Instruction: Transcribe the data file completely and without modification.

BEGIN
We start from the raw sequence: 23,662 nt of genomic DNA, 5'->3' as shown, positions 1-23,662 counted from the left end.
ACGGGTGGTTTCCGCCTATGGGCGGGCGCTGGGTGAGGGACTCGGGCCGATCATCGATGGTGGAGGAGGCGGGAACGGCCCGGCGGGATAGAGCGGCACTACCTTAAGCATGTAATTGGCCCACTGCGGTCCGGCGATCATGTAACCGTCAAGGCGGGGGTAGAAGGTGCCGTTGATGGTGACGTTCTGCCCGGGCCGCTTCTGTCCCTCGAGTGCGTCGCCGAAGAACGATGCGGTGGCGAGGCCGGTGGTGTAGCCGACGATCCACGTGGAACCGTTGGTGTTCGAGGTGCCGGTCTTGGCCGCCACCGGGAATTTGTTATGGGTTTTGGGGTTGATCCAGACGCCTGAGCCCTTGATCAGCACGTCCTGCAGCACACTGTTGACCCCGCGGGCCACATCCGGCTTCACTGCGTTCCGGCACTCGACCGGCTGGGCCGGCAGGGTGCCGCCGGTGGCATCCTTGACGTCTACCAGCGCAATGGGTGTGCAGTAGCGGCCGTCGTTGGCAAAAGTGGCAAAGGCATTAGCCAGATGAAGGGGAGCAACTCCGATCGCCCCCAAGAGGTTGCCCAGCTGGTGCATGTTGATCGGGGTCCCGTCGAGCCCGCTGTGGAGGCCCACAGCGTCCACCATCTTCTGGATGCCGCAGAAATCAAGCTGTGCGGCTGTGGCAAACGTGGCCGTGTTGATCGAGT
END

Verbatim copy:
We start from the raw sequence: 23,662 nt of genomic DNA, 5'->3' as shown, positions 1-23,662 counted from the left end.
ACGGGTGGTTTCCGCCTATGGGCGGGCGCTGGGTGAGGGACTCGGGCCGATCATCGATGGTGGAGGAGGCGGGAACGGCCCGGCGGGATAGAGCGGCACTACCTTAAGCATGTAATTGGCCCACTGCGGTCCGGCGATCATGTAACCGTCAAGGCGGGGGTAGAAGGTGCCGTTGATGGTGACGTTCTGCCCGGGCCGCTTCTGTCCCTCGAGTGCGTCGCCGAAGAACGATGCGGTGGCGAGGCCGGTGGTGTAGCCGACGATCCACGTGGAACCGTTGGTGTTCGAGGTGCCGGTCTTGGCCGCCACCGGGAATTTGTTATGGGTTTTGGGGTTGATCCAGACGCCTGAGCCCTTGATCAGCACGTCCTGCAGCACACTGTTGACCCCGCGGGCCACATCCGGCTTCACTGCGTTCCGGCACTCGACCGGCTGGGCCGGCAGGGTGCCGCCGGTGGCATCCTTGACGTCTACCAGCGCAATGGGTGTGCAGTAGCGGCCGTCGTTGGCAAAAGTGGCAAAGGCATTAGCCAGATGAAGGGGAGCAACTCCGATCGCCCCCAAGAGGTTGCCCAGCTGGTGCATGTTGATCGGGGTCCCGTCGAGCCCGCTGTGGAGGCCCACAGCGTCCACCATCTTCTGGATGCCGCAGAAATCAAGCTGTGCGGCTGTGGCAAACGTGGCCGTGTTGATCGAGT